This long-running recording scheme is currently led by Chris Foster. Previous scheme organisers have included Mark Telfer and Martin Luff.
Carabidae can be recognised by a number of general features:
- Filiform (threadlike) antennae (in the British sub-families).
- Five segmented tarsi.
- Hind coxae forming triangular plates that divide the first sub-abdominal segment.
- Hind trochanters are lobed, extending part way along the third hind margin of the femora.
The family Carabidae, commonly called ground beetles, is made up of just over 350 species in Britain and Ireland. Species vary in size from 1.8mm (Elaphropus parvulus) to 35mm (Carabus intricatus) and exhibit a range of colouration. Take a moment to look through our species accounts and picture gallery and you will see that they exhibit an amazing array of irridescent metallic colours.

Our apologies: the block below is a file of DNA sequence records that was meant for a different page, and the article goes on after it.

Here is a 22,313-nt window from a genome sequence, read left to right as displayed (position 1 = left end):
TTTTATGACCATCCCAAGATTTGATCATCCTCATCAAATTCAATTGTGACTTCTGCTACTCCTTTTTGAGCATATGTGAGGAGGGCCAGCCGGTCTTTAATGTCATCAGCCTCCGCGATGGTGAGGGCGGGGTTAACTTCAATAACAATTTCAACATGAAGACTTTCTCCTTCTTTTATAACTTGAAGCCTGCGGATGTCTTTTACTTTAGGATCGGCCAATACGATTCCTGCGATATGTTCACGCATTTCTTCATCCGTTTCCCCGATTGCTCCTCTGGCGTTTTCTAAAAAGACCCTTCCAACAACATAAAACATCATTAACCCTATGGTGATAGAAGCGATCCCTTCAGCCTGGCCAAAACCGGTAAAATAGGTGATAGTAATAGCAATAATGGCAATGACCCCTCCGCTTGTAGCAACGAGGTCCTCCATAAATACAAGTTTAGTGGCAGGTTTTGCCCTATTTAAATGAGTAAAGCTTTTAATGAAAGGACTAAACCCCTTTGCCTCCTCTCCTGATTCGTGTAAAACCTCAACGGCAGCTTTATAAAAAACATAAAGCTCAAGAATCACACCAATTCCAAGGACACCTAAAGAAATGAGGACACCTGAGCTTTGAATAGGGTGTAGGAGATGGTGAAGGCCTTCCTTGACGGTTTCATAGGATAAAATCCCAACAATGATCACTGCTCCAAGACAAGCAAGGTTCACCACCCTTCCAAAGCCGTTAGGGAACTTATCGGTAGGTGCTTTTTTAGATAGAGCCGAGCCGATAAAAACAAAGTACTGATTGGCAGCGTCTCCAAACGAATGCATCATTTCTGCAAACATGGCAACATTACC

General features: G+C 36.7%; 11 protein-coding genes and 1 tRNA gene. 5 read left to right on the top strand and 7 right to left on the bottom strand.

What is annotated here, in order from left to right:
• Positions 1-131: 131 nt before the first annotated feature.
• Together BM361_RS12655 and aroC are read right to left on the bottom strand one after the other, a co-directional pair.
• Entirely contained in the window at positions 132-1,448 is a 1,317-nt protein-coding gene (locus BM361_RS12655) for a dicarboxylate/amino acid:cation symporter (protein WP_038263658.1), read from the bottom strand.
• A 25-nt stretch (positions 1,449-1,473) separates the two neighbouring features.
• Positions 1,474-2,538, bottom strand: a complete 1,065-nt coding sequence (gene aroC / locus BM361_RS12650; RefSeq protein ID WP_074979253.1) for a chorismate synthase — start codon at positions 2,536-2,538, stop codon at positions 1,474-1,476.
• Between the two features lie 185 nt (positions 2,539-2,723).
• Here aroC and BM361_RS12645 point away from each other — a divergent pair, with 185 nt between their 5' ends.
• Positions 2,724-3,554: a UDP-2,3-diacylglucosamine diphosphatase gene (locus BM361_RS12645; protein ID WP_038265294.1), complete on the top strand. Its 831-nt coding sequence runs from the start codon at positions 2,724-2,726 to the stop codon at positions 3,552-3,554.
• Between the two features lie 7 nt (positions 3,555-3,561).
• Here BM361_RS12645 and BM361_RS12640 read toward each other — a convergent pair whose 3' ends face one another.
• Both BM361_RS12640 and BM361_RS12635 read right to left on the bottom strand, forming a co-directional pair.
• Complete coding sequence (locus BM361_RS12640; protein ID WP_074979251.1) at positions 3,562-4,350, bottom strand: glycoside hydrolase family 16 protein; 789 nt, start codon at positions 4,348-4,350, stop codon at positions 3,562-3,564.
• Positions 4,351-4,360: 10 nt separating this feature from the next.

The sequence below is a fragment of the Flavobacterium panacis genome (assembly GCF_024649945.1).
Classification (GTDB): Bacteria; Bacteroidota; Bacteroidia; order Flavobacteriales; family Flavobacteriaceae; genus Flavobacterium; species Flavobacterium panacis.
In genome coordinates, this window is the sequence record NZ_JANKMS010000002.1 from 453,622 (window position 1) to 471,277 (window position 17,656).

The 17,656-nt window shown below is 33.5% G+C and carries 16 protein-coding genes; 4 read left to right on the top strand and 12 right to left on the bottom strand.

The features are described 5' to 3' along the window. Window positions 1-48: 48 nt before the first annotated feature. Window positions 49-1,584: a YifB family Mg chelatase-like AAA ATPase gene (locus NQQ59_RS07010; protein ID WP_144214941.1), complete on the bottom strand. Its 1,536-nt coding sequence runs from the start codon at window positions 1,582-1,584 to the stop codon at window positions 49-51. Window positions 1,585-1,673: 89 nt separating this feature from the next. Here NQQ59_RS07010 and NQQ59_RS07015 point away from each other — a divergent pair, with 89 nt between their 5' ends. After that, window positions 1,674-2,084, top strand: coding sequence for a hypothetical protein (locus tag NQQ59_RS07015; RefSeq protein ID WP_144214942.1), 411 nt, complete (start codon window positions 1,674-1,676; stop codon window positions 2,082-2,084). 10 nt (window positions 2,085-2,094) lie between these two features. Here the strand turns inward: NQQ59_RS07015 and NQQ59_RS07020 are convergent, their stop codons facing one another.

Carabids are largely nocturnal, and by day can be found under rocks and stones, in logs and tussocks of grass. They tend to have large eyes, long legs, and strong jaws. Carabids have wide-ranging roles within food webs (Lövei & Sunderland 1996). They are opportunistic predatory feeders preying on soil dwelling insects, including caterpillars, wireworms, maggots, ants, aphids and slugs. They are therefore very important biological control agents within agricultural ecosystems and conserving the natural ground beetle assemblage should reduce the need for chemical controls. However, a recent UK study identified substantial overall declines in carabid biodiversity (Brooks et al. 2012). Three-quarters of the species studied declined, half of which were estimated to be undergoing population reductions of > 30%, when averaged over 10-year periods. This rate of decline is comparable to that reported for butterflies and moths. Although the widespread repercussions of a depletion in such roles for the functioning of ecosystems are poorly understood (Koivula 2011), carabid declines raise concerns for the production of food because their services are particularly valuable to agriculture (Bohan et al. 2011).